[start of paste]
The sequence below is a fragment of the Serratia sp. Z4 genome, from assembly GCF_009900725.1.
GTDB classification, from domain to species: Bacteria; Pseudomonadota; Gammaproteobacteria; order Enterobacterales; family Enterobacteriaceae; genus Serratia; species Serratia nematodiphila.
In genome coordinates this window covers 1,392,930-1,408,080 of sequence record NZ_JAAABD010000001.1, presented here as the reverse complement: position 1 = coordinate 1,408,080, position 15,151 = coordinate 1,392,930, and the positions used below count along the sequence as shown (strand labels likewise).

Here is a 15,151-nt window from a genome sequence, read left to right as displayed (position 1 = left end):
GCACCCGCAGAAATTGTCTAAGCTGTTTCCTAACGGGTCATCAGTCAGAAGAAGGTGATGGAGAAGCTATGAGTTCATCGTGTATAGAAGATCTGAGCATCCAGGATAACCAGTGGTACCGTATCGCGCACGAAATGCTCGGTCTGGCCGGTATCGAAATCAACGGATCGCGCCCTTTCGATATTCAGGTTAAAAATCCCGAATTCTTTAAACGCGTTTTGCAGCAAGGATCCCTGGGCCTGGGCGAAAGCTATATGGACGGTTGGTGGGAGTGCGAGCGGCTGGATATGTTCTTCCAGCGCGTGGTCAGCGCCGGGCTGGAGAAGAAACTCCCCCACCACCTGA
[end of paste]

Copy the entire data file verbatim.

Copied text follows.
The sequence below is a fragment of the Serratia sp. Z4 genome, from assembly GCF_009900725.1.
GTDB classification, from domain to species: Bacteria; Pseudomonadota; Gammaproteobacteria; order Enterobacterales; family Enterobacteriaceae; genus Serratia; species Serratia nematodiphila.
In genome coordinates this window covers 1,392,930-1,408,080 of sequence record NZ_JAAABD010000001.1, presented here as the reverse complement: position 1 = coordinate 1,408,080, position 15,151 = coordinate 1,392,930, and the positions used below count along the sequence as shown (strand labels likewise).

Here is a 15,151-nt window from a genome sequence, read left to right as displayed (position 1 = left end):
GCACCCGCAGAAATTGTCTAAGCTGTTTCCTAACGGGTCATCAGTCAGAAGAAGGTGATGGAGAAGCTATGAGTTCATCGTGTATAGAAGATCTGAGCATCCAGGATAACCAGTGGTACCGTATCGCGCACGAAATGCTCGGTCTGGCCGGTATCGAAATCAACGGATCGCGCCCTTTCGATATTCAGGTTAAAAATCCCGAATTCTTTAAACGCGTTTTGCAGCAAGGATCCCTGGGCCTGGGCGAAAGCTATATGGACGGTTGGTGGGAGTGCGAGCGGCTGGATATGTTCTTCCAGCGCGTGGTCAGCGCCGGGCTGGAGAAGAAACTCCCCCACCACCTGA